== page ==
So I sat eagerly awaiting the November Apple Event, hoping that rumors of a more powerful 14" MacBook Pro was on the horizon.
The announced computers met every single one of my criteria, the price was steeper than I had been anticipating but I had some disposable income and I had fallen slightly in love.
The Mac Factor
I took delivery of my base-model 14-inch MacBook Pro (M1 Pro 8/14) on day one, and have used it every day in the 2 weeks since. The true reason why I went slightly over-budget is due to the fact that these computers are the first in a while to be truly exciting to me. A whole new instruction set platform in the desktop space is not something that has happened in my computing lifetime and it just awakens the computer nerd inside of me. Speed and battery life, graphics and little fan noise, to mention nothing of the fact that Apple devices have the most high-quality feel of any laptop.
The software enthusiast inside me also loves the idea of being one of the first on a new platform. Not all the open source apps I use have been compiled for ARM yet, I could be the one to do it! Heck, I have my own apps to port!
If you have a look around you may also notice a slight redecoration. This is iteration ⅠⅠⅠ of my site.
- The first was a dynamic site served through my own flask web server,
- The second was a static site generated through Hugo,
- This iteration is a static site generator of my own devising
I made the change because my last site looked pretty cluttered (and I felt that my design skills have improved since my first attempt). I also wanted a nicer way to list my projects.
The process of developing a static site generator in python was much more straightforward than I thought. It only took around 4 days to get to a point where everything looked nice on the outside. The codebase needs some cleanup, and it isn't entirely ready for anyone other than me to use it, but it works.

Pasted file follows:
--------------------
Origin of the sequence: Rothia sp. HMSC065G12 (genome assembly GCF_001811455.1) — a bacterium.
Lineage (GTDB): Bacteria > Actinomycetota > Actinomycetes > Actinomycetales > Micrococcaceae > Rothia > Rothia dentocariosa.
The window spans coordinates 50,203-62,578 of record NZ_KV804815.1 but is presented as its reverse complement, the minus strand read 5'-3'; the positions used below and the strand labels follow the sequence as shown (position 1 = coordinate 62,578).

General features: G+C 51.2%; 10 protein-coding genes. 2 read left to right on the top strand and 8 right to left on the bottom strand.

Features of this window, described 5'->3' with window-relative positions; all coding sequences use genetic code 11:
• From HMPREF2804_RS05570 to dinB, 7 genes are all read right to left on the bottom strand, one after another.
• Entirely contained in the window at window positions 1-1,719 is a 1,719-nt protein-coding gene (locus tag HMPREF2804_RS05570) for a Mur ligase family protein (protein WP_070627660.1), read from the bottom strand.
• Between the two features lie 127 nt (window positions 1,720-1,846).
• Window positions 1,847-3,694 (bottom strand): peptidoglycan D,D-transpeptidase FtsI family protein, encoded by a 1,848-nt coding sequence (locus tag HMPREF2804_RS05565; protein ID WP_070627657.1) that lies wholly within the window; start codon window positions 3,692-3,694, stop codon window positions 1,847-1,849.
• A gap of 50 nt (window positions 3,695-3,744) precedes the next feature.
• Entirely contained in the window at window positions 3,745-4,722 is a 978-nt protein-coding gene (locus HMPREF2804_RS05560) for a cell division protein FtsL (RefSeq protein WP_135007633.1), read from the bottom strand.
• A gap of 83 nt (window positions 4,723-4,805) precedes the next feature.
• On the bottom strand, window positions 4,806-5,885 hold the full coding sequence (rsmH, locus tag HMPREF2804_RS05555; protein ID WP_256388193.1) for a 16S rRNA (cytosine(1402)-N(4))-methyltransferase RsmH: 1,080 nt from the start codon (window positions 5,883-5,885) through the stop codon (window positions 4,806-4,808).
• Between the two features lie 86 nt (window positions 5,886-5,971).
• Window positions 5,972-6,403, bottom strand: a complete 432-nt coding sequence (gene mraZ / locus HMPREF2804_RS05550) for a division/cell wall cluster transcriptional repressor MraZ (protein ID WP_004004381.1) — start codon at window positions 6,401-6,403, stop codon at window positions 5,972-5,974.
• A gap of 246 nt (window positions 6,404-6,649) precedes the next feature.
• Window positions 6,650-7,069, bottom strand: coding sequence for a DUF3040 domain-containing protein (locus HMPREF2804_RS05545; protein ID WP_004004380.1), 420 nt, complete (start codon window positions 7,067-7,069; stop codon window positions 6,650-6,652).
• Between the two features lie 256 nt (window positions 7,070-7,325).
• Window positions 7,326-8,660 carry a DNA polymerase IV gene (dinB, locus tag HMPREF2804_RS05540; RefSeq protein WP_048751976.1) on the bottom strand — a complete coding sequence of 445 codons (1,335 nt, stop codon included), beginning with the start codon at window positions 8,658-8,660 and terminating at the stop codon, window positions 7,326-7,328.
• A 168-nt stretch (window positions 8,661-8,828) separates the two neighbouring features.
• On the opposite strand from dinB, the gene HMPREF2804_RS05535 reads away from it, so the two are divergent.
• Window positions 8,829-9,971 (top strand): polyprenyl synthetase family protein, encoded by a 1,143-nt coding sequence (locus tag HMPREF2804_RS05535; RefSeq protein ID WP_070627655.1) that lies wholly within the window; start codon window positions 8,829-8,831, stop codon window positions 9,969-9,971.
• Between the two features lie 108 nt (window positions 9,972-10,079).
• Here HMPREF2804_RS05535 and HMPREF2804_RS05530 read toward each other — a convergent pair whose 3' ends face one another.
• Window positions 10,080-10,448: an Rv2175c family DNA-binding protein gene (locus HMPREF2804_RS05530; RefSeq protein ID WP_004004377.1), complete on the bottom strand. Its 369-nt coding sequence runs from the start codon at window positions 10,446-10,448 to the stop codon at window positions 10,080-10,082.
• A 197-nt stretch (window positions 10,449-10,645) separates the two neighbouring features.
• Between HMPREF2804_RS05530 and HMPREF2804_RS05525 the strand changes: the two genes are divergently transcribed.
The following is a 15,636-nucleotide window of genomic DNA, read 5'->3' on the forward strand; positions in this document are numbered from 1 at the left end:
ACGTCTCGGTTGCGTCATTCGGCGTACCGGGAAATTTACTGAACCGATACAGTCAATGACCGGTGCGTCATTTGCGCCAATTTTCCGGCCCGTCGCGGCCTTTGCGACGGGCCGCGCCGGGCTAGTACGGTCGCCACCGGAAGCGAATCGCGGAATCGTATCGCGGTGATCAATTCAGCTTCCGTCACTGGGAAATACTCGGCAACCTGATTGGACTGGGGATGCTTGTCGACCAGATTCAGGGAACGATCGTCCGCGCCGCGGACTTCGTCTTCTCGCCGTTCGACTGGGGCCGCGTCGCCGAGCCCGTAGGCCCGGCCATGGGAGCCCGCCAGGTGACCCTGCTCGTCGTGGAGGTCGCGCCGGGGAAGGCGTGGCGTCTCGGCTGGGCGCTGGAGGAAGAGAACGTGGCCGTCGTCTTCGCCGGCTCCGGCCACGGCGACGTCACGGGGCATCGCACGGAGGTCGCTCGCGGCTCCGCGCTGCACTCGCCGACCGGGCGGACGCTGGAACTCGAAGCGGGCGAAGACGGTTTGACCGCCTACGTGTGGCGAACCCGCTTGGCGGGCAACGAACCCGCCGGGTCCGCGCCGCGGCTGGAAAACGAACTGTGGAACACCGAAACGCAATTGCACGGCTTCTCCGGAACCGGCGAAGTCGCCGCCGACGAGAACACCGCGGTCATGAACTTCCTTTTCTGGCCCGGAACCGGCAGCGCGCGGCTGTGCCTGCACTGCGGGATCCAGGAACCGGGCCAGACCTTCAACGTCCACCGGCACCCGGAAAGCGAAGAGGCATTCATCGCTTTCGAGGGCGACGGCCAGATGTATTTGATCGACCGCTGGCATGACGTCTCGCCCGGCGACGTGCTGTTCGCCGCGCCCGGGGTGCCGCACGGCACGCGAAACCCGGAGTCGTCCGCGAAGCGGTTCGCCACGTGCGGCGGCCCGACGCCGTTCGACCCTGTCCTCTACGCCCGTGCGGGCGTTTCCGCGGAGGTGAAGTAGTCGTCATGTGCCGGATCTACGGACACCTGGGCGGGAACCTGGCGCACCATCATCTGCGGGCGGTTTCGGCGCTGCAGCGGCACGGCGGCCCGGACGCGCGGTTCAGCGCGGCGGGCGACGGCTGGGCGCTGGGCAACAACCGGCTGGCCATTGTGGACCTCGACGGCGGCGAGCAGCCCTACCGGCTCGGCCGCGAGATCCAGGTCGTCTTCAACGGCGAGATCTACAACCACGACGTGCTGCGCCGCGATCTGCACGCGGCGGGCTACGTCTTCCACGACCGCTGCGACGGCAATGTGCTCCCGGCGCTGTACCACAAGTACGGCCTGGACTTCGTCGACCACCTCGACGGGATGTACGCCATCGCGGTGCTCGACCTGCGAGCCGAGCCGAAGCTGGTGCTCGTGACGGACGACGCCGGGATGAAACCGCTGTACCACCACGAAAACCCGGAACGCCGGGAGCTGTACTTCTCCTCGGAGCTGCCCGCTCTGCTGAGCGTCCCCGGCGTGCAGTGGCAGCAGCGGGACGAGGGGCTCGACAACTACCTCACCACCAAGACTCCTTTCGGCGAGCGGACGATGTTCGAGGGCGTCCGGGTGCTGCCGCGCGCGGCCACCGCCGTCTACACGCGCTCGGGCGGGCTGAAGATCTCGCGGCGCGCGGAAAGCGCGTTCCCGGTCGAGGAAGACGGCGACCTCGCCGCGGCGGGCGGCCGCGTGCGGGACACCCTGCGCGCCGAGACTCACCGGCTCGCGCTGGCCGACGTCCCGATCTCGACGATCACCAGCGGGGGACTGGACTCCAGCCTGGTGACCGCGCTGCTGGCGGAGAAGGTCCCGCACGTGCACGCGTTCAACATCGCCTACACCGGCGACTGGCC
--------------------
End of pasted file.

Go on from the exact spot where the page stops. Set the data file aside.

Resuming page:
The program on initialisation creates a few directories to place stuff (
static, etc) as well as a config file for certain things like the navigation bar.
The built website gets put into a
The building process itself starts by copying the static directory tree into the public directory.
A python library called mistune converts the markdown files in
content (along with YAML metadata headers) to HTML, pygments is also used for syntax highlighting.
The converted html posts are then passed to my custom jinja2 templates that have all the styling and base markup.
There are a couple of other things like auto-generated social links on the homepage and a so-basic-its-almost-broken built-in HTTP server for viewing webpages locally.
I will probably tweak a few things over time, but I think I've settled on the principle design, at least for a while.
The SSG is named Victor as a tongue-in-cheek nod to Hugo, I also quite like that it is also the name of Mr. Freeze which kind of makes sense for a static site generator.
The source code is available on GitHub